These rules can unbalance the game and a certain about of trial-and-error is needed, but if you're careful you can add real character to your army, and allow its history and background to shine through on the battlefield as well.

Thursday, 22 December 2011


Welcome, visitor, to Palladian Guard!  This blog is all about a series of Imperial Guard armies, all themed around the hive-world of Palladia.  As well as looking at aspects of the 40K hobby including painting, collecting and gaming, I also hope to share some of the extensive background work on this army which has been going now for over five years.

Feel free to view, comment and even be inspired by (plagiarise) the work here.  Especially, I hope that this can provoke some discussion amongst players old and new alike, and encourage them to look beyond the rulebook and develop their own views of the fictional 40K universe.  Things like background, or even (for the talented) fiction and artwork can add real depth and character to an already enjoyable hobby.

Right, that's the commercial over, now for some drama!  I'm going to start by looking at my current project, which is a 5,000-point Imperial Guard army using Mordian Iron Guard models.  They key theme is that all my 'Guard' armies represent one particular unit of the Palladian Guard.  At the moment, this consists of around 2,500 points of Cadian models (representing a company of ordinary line infantry: the 121 Company of 9 Battalion, the First Regiment).  The current Mordian project is a 'full-dress' version (7 (Pioneer) Company of 2 Battalion, the First Regiment).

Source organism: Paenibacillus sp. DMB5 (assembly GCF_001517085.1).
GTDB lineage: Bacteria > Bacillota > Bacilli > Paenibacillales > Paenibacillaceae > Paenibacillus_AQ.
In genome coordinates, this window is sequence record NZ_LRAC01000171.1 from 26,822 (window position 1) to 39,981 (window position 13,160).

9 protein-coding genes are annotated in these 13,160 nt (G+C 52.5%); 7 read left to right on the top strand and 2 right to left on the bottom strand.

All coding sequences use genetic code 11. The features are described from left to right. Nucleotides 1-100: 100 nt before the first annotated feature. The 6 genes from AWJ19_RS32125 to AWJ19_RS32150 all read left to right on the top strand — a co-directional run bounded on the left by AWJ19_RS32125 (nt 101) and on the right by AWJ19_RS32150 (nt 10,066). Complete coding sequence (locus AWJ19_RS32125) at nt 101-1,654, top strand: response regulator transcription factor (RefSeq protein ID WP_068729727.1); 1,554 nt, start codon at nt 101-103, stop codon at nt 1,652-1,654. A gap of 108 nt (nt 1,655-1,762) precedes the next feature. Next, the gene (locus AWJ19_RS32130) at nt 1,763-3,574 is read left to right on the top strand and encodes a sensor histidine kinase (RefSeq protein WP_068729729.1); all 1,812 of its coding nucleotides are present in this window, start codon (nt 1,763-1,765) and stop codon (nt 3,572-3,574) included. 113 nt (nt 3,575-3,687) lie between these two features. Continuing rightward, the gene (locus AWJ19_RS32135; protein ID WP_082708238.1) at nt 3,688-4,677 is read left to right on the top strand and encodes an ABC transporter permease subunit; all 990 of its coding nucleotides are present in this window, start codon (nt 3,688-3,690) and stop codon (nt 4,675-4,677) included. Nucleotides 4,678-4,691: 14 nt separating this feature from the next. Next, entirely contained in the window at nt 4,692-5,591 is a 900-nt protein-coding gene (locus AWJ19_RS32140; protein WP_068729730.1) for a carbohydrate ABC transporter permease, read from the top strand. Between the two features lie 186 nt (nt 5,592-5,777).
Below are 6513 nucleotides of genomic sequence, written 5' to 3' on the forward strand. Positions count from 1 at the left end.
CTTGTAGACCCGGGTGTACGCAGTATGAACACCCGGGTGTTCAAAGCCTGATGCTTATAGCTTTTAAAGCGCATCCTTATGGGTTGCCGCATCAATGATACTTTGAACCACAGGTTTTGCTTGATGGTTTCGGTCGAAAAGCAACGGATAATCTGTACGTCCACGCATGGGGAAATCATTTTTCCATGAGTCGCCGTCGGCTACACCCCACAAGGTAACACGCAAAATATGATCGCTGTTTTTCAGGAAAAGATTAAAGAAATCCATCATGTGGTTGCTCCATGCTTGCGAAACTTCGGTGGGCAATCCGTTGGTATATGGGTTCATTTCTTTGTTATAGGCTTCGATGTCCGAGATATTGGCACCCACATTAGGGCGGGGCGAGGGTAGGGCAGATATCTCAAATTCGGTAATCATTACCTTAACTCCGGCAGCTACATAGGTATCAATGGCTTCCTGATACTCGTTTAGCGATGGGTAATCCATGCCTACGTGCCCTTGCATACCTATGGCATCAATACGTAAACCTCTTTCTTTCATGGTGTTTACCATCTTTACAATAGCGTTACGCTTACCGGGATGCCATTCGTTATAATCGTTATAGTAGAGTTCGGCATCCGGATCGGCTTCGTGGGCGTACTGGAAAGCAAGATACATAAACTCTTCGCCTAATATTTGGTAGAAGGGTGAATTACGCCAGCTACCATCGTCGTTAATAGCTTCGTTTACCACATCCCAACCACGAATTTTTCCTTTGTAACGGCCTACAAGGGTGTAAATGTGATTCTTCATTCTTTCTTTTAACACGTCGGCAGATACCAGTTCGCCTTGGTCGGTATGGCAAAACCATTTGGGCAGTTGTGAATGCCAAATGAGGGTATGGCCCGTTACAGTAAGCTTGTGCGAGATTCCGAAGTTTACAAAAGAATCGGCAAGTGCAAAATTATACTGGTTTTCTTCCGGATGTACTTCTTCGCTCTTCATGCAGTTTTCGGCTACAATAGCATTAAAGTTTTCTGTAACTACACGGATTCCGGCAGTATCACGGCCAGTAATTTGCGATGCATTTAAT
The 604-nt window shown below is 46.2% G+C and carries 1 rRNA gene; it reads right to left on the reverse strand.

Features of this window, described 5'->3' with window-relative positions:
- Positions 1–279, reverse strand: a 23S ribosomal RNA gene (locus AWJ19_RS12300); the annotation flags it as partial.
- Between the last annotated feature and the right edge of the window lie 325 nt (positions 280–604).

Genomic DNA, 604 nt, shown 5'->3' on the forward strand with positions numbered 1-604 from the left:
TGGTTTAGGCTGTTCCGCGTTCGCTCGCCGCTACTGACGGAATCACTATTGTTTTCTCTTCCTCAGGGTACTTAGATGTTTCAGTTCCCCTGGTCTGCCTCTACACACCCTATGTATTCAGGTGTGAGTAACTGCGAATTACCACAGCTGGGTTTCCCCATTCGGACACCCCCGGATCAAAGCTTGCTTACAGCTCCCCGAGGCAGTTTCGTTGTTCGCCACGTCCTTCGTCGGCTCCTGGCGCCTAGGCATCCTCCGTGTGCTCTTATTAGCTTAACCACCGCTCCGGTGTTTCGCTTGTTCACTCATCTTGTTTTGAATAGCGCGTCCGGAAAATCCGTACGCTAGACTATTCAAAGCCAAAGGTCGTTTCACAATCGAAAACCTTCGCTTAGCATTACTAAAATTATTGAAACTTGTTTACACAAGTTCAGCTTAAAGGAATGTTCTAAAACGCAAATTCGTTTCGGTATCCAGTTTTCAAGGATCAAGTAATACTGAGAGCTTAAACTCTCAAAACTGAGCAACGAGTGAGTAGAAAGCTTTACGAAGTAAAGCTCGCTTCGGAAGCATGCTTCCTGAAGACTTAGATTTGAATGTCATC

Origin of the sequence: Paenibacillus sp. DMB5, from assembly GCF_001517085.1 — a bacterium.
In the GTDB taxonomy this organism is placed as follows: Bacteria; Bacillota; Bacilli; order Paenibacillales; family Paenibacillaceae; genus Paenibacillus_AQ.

Palladian Guard manning a dug in Lascannon
Here's what's just come hot off the painting desk:  The lascannon teams in my army are all modelled to be static, dug-in guns closer to German PaK-40 AT guns, rather than lighter, man portable weapons.

The crew, together with the 'legs' and shield of the gun carriage are taken from the normal Mordian heavy weapons blister.  The lascannon itself, the power pack and the cable are all Cadian spares.  The crew are mounted on pennies individually and not fixed to the 55mm base.  This lets me take one off as a casualty in a game.

Front view, showing the mud into which the gun has been dug.
The mud at the front has been made with a small piece of card stood up and bent around half of the base, then filler has been added to build up the effect.  For detail, some odd bits have been thrown in to break it up (a link of tank track, a metal plate, some real nails as support struts, etc...)  The base is finished with a bit of sand and sealed with PVA.  Next time I do one of these, I'll post a step by step.

As for painting (again, detailed step-by-step to follow), the crew and gun are both built up from a white undercoat, to Dark Angels Green, Catachan Green, Knarlock Green and highlighted with Goblin Green.  The metal is simply dry brushed Boltgun Metal on black, and the white parts of the uniform are washed with black ink and the highlights picked out in Skull White.  This is a good first post as it illustrates a theme of mine:  fewer colours can still look good.  Be strict with your palette; the crew only use green, black, white and metal (with brown trim) and the final effect for a large Guard army is spectacular.  Save special colours for special models.

I love this conversion, mainly because it is easy and cheap.  Two of my favourite modelling words.  Aside from the Cadian lascannon (a bit of a luxury; it'd work just as well with the normal Mordian one), this has been done entirely with household clutter and a very minor skim of the bits box, and with very little extra effort.